In Visual Studio 2013: in project properties, under compile tab, uncheck "Generate XML documentation file", then click on "Advanced Compile Options" below that and change "Generate debug info" to "None", and that will do the trick.

  • 19
    That won't effect any nuget packages you include they will still have pdb and xml files.
    – user692942
    Commented Oct 29, 2015 at 12:44
  • I'm using OctoPack properties in my csproj file and this did the trick for my PDB and XML files. I was also using VS 2015. Build -> Advanced under Output -> set Debug Info to none under Output Commented Mar 27, 2017 at 17:18

I didn't have much luck with the other answers, I finally figured out how to do this in my implementation by using the built in "Delete" command, apparently there is a specific way you need to implement wildcards, it's bit nuanced, here's everything you need to be put into your "CSPROJ" (TargetDir is a built in variable, included automatically) under the "Project" tag:

<Target Name="RemoveFilesAfterBuild">   
        <XMLFilesToDelete Include="$(TargetDir)\*.xml"/>
        <PDBFilesToDelete Include="$(TargetDir)\*.pdb"/>
    <Delete Files="@(XMLFilesToDelete)" />
    <Delete Files="@(PDBFilesToDelete)" />

I've also had trouble with various language specific folders being generated, if you have that issue too, you can also remove unused language specific folders too. I've chosen to only trigger this under the build type "Release":

    <FluentValidationExcludedCultures Include="be;cs;cs-CZ;da;de;es;fa;fi;fr;ja;it;ko;mk;nl;pl;pt;ru;sv;tr;uk;zh-CN;zh-CHS;zh-CHT">

<Target Name="RemoveTranslationsAfterBuild" AfterTargets="AfterBuild" Condition=" '$(Configuration)|$(Platform)' == 'Release|AnyCPU' ">
    <RemoveDir Directories="@(FluentValidationExcludedCultures->'$(OutputPath)%(Filename)')" />

        <XMLFilesToDelete Include="$(TargetDir)\*.xml"/>
        <PDBFilesToDelete Include="$(TargetDir)\*.pdb"/>
    <Delete Files="@(XMLFilesToDelete)" />
    <Delete Files="@(PDBFilesToDelete)" />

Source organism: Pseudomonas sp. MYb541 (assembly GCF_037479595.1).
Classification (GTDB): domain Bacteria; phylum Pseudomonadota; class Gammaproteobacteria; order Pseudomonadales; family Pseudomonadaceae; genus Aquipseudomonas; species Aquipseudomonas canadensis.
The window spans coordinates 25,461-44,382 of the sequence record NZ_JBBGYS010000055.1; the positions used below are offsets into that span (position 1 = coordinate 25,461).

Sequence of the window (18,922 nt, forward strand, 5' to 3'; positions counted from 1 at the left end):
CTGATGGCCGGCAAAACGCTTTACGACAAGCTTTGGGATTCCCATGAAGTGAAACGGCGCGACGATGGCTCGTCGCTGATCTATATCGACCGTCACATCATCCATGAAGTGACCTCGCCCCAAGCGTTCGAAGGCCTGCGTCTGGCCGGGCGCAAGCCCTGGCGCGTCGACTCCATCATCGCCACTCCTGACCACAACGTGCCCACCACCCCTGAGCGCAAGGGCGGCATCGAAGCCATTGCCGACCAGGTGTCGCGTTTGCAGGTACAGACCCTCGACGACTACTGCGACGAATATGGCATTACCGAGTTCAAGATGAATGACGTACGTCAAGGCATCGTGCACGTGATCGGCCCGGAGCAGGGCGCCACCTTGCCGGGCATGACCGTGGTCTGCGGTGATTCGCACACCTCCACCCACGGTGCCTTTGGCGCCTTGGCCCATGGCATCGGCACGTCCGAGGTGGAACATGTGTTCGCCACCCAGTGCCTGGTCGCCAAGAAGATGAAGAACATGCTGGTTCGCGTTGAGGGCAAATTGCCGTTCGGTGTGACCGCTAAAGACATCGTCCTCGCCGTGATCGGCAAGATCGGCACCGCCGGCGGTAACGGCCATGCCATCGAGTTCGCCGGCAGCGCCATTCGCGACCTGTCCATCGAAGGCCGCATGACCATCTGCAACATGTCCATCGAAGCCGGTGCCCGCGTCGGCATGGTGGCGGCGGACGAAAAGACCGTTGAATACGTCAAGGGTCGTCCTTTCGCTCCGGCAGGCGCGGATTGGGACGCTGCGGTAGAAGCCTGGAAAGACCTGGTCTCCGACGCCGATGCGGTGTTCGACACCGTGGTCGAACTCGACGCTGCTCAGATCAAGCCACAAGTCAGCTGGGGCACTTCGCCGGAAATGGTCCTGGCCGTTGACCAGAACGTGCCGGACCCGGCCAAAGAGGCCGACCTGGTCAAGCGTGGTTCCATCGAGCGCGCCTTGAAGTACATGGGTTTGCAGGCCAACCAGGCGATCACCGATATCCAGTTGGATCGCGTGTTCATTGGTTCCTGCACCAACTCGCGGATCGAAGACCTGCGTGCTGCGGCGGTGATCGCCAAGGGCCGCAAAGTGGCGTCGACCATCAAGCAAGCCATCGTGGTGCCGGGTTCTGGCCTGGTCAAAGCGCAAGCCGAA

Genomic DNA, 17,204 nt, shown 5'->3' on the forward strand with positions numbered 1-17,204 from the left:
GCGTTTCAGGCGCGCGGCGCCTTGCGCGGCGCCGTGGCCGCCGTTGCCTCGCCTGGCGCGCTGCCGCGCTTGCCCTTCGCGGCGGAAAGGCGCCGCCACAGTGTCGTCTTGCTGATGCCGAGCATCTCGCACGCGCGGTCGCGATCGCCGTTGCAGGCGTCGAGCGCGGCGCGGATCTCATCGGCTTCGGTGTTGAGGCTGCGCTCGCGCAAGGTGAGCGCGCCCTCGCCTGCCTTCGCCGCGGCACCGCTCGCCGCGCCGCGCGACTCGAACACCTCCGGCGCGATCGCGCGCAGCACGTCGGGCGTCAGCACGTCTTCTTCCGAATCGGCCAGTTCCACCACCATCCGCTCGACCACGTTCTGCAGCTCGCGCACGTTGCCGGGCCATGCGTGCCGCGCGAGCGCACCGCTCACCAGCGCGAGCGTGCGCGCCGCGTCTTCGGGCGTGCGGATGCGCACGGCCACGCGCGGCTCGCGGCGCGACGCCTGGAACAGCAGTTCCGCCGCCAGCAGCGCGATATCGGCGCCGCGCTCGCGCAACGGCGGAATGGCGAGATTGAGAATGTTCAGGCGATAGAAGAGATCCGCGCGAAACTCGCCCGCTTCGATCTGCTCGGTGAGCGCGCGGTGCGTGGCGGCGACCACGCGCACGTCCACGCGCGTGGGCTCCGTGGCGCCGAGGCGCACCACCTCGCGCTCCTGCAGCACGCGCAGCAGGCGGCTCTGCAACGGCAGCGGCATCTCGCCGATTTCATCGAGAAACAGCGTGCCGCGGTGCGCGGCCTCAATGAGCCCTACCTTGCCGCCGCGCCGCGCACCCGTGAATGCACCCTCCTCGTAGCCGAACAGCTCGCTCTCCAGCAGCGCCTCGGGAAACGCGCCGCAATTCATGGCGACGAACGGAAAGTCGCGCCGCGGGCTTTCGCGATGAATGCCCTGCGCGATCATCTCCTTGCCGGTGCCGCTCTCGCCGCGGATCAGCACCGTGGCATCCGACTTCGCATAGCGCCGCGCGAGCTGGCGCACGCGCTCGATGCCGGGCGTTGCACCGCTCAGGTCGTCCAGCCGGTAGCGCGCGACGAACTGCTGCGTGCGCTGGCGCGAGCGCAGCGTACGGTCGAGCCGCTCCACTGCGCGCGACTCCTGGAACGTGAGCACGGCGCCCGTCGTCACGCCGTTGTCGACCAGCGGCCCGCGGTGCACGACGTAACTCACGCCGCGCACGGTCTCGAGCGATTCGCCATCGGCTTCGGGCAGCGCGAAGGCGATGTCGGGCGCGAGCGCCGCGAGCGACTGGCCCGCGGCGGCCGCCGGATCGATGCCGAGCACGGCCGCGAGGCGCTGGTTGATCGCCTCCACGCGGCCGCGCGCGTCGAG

My answer might be trivial now but I'd like to share the BAT script I use to delete the xml files if there's a corresponding dll for it. It's useful if you just want to cleanup the output folder and has other xml files that don't want to remove.

SETLOCAL EnableDelayedExpansion

SET targetDir=%1

ECHO Deleting unnecessary XML files for dlls

FOR %%F IN (%targetDir%*.xml) DO (

  SET xmlPath=%%~fF
  SET dllPath=!xmlPath:.xml=.dll!

  IF EXIST "!dllPath!" (
    ECHO Deleting "!xmlPath!"
    DEL "!xmlPath!"


Cleanup.bat c:\my-output-folder\

It took me an hour to finish this simple work (thanks to the "delayed expansion" stuff) with all type of searching here and there. Hope it helps other BAT newbies like me.


Using the AllowedReferenceRelatedFileExtensions property as others suggested above works well for me either in project files or via msbuild call as well.

There is one caveat though, which is that it works universally.

If we have a lot of projects that reference each other, this will also remove those pdbs that belong to the bottom projects referenced in top projects as well, not just external pdbs.

A possibility is to fallback to project-based setting and add it only to "bottom" projects, but that still makes it hard to get away with intermediate external references directly in top projects, so I am not sure how to control this properly.

In my opinion, it would be great to find a universal way of getting rid of all pdbs coming from external libraries but keep all pdbs coming from internal project references

One thing that seems to work for golden-means is using a combination as below:

/p:AllowedReferenceRelatedFileExtensions=.xml;.config /p:CopyLocalLockFileAssemblies=false 

the CopyLocalLockFileAssemblies property is set to false to prevent the copying of PDB files from NuGet packages, and the AllowedReferenceRelatedFileExtensions property is set to exclude ".pdb" files from external NuGet packages, but include all other related files (".xml" and ".config" files). Locally referenced projects that include PDB files will still have their PDB files copied to the output directory during build


If you only want to exclude the XML files (for say a debug release) you can do something like this:

  <!-- Prevent default XML from debug release  -->

Basically, each extension (delimited by a semi-colon) listed will be excluded.

  • 1
    This question and its accepted answer are 4 years old, and your answer is almost a copy-paste of the accepted answer.
    – Zack
    Commented Oct 16, 2015 at 13:38
  • 1
    What is different is the syntax for just XML files which is what I needed. I had to do some research for the proper syntax of this tag. I found the original answer helpful and up-voted it, but figured I could save someone else some time if they just needed to filter a specific file type.
    – ProVega
    Commented Oct 16, 2015 at 21:01
  • 16
    But won't this include the xml files, not exclude it? Commented May 18, 2016 at 5:49